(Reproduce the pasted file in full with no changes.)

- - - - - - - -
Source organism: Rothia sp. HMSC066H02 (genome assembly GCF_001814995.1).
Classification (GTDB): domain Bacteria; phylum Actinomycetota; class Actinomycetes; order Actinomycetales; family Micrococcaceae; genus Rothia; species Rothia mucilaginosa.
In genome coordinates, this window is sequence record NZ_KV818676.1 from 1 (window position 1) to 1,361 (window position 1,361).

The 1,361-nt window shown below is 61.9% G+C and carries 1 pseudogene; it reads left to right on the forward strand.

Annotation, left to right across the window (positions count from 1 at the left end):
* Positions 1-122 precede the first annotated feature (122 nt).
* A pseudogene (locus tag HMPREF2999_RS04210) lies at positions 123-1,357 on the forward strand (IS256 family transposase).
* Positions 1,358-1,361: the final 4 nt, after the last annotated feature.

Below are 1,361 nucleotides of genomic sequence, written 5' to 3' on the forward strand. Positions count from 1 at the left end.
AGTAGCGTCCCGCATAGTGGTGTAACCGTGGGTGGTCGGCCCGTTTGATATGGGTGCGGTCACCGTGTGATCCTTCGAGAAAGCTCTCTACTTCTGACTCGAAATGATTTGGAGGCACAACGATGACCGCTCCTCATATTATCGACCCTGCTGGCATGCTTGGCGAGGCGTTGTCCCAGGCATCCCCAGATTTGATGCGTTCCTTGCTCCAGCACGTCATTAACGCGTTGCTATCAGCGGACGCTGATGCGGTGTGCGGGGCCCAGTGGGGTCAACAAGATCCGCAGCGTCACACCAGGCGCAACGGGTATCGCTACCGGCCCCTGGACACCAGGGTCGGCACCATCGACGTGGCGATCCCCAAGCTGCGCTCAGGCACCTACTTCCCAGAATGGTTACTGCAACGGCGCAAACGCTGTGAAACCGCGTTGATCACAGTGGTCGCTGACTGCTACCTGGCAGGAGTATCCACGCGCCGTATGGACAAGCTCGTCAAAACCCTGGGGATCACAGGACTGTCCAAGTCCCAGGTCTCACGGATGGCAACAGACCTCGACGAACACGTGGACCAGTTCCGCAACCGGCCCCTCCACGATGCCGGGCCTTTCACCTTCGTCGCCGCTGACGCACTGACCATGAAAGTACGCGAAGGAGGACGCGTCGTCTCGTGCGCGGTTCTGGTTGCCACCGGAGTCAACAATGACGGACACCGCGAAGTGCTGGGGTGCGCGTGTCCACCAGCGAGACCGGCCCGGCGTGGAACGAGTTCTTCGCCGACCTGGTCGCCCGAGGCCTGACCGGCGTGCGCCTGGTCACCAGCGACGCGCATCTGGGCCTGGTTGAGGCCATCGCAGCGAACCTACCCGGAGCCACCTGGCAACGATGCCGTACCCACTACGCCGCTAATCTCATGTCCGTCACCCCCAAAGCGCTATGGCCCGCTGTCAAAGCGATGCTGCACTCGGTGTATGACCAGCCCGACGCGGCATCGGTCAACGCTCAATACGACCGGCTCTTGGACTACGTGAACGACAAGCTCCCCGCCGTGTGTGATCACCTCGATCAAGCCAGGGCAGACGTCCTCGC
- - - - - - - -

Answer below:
Source organism: Rothia sp. HMSC066H02 (genome assembly GCF_001814995.1).
Classification (GTDB): domain Bacteria; phylum Actinomycetota; class Actinomycetes; order Actinomycetales; family Micrococcaceae; genus Rothia; species Rothia mucilaginosa.
In genome coordinates, this window is sequence record NZ_KV818676.1 from 1 (window position 1) to 1,361 (window position 1,361).

The 1,361-nt window shown below is 61.9% G+C and carries 1 pseudogene; it reads left to right on the forward strand.

Annotation, left to right across the window (positions count from 1 at the left end):
* Positions 1-122 precede the first annotated feature (122 nt).
* A pseudogene (locus tag HMPREF2999_RS04210) lies at positions 123-1,357 on the forward strand (IS256 family transposase).
* Positions 1,358-1,361: the final 4 nt, after the last annotated feature.

Below are 1,361 nucleotides of genomic sequence, written 5' to 3' on the forward strand. Positions count from 1 at the left end.
AGTAGCGTCCCGCATAGTGGTGTAACCGTGGGTGGTCGGCCCGTTTGATATGGGTGCGGTCACCGTGTGATCCTTCGAGAAAGCTCTCTACTTCTGACTCGAAATGATTTGGAGGCACAACGATGACCGCTCCTCATATTATCGACCCTGCTGGCATGCTTGGCGAGGCGTTGTCCCAGGCATCCCCAGATTTGATGCGTTCCTTGCTCCAGCACGTCATTAACGCGTTGCTATCAGCGGACGCTGATGCGGTGTGCGGGGCCCAGTGGGGTCAACAAGATCCGCAGCGTCACACCAGGCGCAACGGGTATCGCTACCGGCCCCTGGACACCAGGGTCGGCACCATCGACGTGGCGATCCCCAAGCTGCGCTCAGGCACCTACTTCCCAGAATGGTTACTGCAACGGCGCAAACGCTGTGAAACCGCGTTGATCACAGTGGTCGCTGACTGCTACCTGGCAGGAGTATCCACGCGCCGTATGGACAAGCTCGTCAAAACCCTGGGGATCACAGGACTGTCCAAGTCCCAGGTCTCACGGATGGCAACAGACCTCGACGAACACGTGGACCAGTTCCGCAACCGGCCCCTCCACGATGCCGGGCCTTTCACCTTCGTCGCCGCTGACGCACTGACCATGAAAGTACGCGAAGGAGGACGCGTCGTCTCGTGCGCGGTTCTGGTTGCCACCGGAGTCAACAATGACGGACACCGCGAAGTGCTGGGGTGCGCGTGTCCACCAGCGAGACCGGCCCGGCGTGGAACGAGTTCTTCGCCGACCTGGTCGCCCGAGGCCTGACCGGCGTGCGCCTGGTCACCAGCGACGCGCATCTGGGCCTGGTTGAGGCCATCGCAGCGAACCTACCCGGAGCCACCTGGCAACGATGCCGTACCCACTACGCCGCTAATCTCATGTCCGTCACCCCCAAAGCGCTATGGCCCGCTGTCAAAGCGATGCTGCACTCGGTGTATGACCAGCCCGACGCGGCATCGGTCAACGCTCAATACGACCGGCTCTTGGACTACGTGAACGACAAGCTCCCCGCCGTGTGTGATCACCTCGATCAAGCCAGGGCAGACGTCCTCGC